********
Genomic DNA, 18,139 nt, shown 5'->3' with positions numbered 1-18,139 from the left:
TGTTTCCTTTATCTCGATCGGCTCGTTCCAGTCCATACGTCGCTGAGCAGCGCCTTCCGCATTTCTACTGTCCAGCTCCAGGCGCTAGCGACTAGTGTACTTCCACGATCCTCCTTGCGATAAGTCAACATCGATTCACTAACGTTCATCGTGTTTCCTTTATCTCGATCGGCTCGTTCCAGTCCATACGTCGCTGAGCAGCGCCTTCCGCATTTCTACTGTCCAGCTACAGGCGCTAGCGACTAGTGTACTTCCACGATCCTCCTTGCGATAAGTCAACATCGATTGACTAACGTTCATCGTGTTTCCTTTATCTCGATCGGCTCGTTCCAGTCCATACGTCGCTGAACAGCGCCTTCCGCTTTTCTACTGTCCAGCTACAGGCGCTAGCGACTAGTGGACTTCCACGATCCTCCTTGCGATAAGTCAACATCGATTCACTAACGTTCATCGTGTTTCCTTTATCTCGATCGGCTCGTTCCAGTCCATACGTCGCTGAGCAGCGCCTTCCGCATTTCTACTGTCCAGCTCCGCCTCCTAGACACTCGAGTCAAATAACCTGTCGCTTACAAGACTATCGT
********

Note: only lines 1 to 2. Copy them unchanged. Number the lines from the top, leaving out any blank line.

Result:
Genomic DNA, 18,139 nt, shown 5'->3' with positions numbered 1-18,139 from the left:
TGTTTCCTTTATCTCGATCGGCTCGTTCCAGTCCATACGTCGCTGAGCAGCGCCTTCCGCATTTCTACTGTCCAGCTCCAGGCGCTAGCGACTAGTGTACTTCCACGATCCTCCTTGCGATAAGTCAACATCGATTCACTAACGTTCATCGTGTTTCCTTTATCTCGATCGGCTCGTTCCAGTCCATACGTCGCTGAGCAGCGCCTTCCGCATTTCTACTGTCCAGCTACAGGCGCTAGCGACTAGTGTACTTCCACGATCCTCCTTGCGATAAGTCAACATCGATTGACTAACGTTCATCGTGTTTCCTTTATCTCGATCGGCTCGTTCCAGTCCATACGTCGCTGAACAGCGCCTTCCGCTTTTCTACTGTCCAGCTACAGGCGCTAGCGACTAGTGGACTTCCACGATCCTCCTTGCGATAAGTCAACATCGATTCACTAACGTTCATCGTGTTTCCTTTATCTCGATCGGCTCGTTCCAGTCCATACGTCGCTGAGCAGCGCCTTCCGCATTTCTACTGTCCAGCTCCGCCTCCTAGACACTCGAGTCAAATAACCTGTCGCTTACAAGACTATCGT